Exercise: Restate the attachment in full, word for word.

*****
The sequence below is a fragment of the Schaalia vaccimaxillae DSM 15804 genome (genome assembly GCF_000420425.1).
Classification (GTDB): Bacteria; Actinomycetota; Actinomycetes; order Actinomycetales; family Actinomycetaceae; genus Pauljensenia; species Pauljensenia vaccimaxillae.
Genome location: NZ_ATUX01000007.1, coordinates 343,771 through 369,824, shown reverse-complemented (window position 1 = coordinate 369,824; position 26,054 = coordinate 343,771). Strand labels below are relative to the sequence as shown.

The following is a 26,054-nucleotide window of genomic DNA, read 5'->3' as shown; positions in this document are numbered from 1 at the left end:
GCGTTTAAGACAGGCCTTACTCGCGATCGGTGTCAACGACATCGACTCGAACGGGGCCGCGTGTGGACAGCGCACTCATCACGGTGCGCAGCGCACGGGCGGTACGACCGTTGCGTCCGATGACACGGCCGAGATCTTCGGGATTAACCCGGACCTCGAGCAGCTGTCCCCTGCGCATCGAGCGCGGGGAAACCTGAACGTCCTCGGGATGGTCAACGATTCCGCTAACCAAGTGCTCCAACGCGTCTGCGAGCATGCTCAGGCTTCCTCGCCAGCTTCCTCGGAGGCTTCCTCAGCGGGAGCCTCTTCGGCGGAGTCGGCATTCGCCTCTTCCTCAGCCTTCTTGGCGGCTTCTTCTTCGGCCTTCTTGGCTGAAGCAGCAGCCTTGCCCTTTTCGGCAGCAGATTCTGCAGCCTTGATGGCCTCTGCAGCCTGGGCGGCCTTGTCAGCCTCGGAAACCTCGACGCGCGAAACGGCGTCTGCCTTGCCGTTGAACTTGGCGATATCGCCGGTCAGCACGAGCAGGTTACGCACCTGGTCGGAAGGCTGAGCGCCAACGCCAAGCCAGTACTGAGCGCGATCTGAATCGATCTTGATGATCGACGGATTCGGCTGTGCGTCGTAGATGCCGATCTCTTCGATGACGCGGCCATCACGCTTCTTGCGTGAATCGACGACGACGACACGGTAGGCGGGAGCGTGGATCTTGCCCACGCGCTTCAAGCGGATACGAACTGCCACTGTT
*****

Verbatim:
The sequence below is a fragment of the Schaalia vaccimaxillae DSM 15804 genome (genome assembly GCF_000420425.1).
Classification (GTDB): Bacteria; Actinomycetota; Actinomycetes; order Actinomycetales; family Actinomycetaceae; genus Pauljensenia; species Pauljensenia vaccimaxillae.
Genome location: NZ_ATUX01000007.1, coordinates 343,771 through 369,824, shown reverse-complemented (window position 1 = coordinate 369,824; position 26,054 = coordinate 343,771). Strand labels below are relative to the sequence as shown.

The following is a 26,054-nucleotide window of genomic DNA, read 5'->3' as shown; positions in this document are numbered from 1 at the left end:
GCGTTTAAGACAGGCCTTACTCGCGATCGGTGTCAACGACATCGACTCGAACGGGGCCGCGTGTGGACAGCGCACTCATCACGGTGCGCAGCGCACGGGCGGTACGACCGTTGCGTCCGATGACACGGCCGAGATCTTCGGGATTAACCCGGACCTCGAGCAGCTGTCCCCTGCGCATCGAGCGCGGGGAAACCTGAACGTCCTCGGGATGGTCAACGATTCCGCTAACCAAGTGCTCCAACGCGTCTGCGAGCATGCTCAGGCTTCCTCGCCAGCTTCCTCGGAGGCTTCCTCAGCGGGAGCCTCTTCGGCGGAGTCGGCATTCGCCTCTTCCTCAGCCTTCTTGGCGGCTTCTTCTTCGGCCTTCTTGGCTGAAGCAGCAGCCTTGCCCTTTTCGGCAGCAGATTCTGCAGCCTTGATGGCCTCTGCAGCCTGGGCGGCCTTGTCAGCCTCGGAAACCTCGACGCGCGAAACGGCGTCTGCCTTGCCGTTGAACTTGGCGATATCGCCGGTCAGCACGAGCAGGTTACGCACCTGGTCGGAAGGCTGAGCGCCAACGCCAAGCCAGTACTGAGCGCGATCTGAATCGATCTTGATGATCGACGGATTCGGCTGTGCGTCGTAGATGCCGATCTCTTCGATGACGCGGCCATCACGCTTCTTGCGTGAATCGACGACGACGACACGGTAGGCGGGAGCGTGGATCTTGCCCACGCGCTTCAAGCGGATACGAACTGCCACTGTT